The Fizzer worm, which started to show up in the wild yesterday, appears already to be running out of steam.
The worm was first identified on Thursday last week and the major antivirus companies have pattern files available for download.
The author is suspected to be from southern Germany, based on the dialect used and the fact that the worm shuts down a popular German antivirus package called A Virus.
"This one's not setting the world on fire, you don't have to hide the valuables or cower under trees," said David Perry, director of education at security vendor Trend Micro.
"It is hitting multiple continents but spreading slowly and hasn't hit big in the US, which is still the largest base of installed PCs in the world.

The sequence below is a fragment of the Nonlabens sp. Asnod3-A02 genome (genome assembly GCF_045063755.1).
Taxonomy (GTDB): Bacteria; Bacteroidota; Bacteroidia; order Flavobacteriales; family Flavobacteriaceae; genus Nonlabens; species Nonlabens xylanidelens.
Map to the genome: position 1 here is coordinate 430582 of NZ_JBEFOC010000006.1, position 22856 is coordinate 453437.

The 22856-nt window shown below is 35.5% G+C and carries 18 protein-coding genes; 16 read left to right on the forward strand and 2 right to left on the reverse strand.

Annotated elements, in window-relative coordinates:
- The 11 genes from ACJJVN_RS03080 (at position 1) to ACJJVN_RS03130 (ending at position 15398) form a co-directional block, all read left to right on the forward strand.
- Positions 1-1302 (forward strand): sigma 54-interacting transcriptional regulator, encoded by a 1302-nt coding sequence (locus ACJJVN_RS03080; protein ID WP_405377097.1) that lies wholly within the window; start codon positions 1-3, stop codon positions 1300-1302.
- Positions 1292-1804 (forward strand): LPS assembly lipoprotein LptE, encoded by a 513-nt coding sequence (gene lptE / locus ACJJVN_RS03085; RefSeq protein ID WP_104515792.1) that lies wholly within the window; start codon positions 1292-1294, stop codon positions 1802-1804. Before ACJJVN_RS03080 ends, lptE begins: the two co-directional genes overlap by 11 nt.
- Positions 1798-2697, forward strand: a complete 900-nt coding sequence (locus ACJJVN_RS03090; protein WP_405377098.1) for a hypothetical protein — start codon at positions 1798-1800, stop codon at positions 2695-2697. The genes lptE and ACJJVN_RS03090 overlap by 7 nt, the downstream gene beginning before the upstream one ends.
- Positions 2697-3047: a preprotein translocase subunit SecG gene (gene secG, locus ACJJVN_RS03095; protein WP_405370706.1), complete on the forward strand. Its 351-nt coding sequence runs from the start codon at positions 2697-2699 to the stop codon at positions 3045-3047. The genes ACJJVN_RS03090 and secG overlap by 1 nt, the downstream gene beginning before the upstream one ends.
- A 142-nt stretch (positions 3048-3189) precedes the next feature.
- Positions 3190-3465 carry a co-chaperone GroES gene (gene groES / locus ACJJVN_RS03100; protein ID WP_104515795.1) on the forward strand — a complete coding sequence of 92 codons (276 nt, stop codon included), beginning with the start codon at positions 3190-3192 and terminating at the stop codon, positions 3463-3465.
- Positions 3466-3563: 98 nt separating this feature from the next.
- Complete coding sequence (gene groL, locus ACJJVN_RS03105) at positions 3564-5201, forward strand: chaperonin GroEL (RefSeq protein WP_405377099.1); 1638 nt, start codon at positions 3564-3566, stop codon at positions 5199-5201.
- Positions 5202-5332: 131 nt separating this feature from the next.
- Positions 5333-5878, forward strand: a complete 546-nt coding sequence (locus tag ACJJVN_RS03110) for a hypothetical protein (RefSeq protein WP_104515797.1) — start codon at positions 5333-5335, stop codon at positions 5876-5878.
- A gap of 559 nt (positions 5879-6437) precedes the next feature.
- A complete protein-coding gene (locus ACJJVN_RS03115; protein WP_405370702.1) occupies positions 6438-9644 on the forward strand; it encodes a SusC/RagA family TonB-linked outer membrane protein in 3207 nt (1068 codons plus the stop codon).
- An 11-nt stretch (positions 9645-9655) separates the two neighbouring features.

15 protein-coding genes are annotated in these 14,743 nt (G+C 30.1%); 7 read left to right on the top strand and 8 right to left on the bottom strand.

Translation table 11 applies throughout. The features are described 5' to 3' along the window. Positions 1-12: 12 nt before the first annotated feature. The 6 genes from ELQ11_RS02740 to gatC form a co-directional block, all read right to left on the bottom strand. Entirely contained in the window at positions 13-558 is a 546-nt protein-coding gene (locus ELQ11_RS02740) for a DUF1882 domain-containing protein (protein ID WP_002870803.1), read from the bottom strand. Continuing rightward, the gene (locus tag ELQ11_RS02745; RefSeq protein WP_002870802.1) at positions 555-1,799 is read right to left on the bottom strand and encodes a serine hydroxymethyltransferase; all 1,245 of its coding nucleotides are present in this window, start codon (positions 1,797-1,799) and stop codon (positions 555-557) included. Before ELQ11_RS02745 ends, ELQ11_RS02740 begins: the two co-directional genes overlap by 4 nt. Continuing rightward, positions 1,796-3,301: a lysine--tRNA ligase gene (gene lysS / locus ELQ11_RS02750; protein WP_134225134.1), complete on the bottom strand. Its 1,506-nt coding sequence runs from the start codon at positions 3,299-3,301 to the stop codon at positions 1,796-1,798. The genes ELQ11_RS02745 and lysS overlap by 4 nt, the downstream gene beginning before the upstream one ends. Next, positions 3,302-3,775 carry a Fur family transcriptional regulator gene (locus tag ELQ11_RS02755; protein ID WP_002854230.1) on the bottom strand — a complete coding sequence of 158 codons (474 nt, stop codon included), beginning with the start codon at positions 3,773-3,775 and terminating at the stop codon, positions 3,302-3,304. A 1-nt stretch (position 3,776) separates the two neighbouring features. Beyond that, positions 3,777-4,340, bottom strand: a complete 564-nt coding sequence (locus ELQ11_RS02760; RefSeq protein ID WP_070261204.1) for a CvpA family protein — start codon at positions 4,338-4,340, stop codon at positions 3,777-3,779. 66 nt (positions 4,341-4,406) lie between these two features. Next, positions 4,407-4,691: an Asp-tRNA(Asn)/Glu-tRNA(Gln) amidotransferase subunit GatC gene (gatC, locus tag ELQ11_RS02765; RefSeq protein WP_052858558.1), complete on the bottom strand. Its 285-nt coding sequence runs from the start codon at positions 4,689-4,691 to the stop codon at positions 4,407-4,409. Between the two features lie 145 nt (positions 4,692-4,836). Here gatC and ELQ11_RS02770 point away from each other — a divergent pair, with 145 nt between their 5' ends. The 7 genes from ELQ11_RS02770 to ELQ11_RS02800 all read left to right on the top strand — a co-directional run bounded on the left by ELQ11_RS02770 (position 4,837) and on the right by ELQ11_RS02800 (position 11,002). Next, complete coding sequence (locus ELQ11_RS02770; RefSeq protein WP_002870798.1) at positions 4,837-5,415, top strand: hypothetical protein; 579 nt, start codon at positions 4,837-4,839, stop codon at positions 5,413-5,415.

"It could hang around on unpatched systems like Klez, but generally with this kind of worm if it doesn't go to a major outbreak right away it won't go at all."
If activated the worm mails itself to any addresses in Microsoft Outlook and Windows Address Book, any addresses it finds on the local system, and randomly manufactured addresses on the user's system.
It forges its 'From' headers and uses a huge variety of headers in English and German. So far only a few hundred infections have been reported.
In addition, it shuts down some antivirus packages and installs a keystroke logger and backdoor program and periodically attempts to download information to a Geocities website.
Users who update their antivirus definitions will be protected from the worm.
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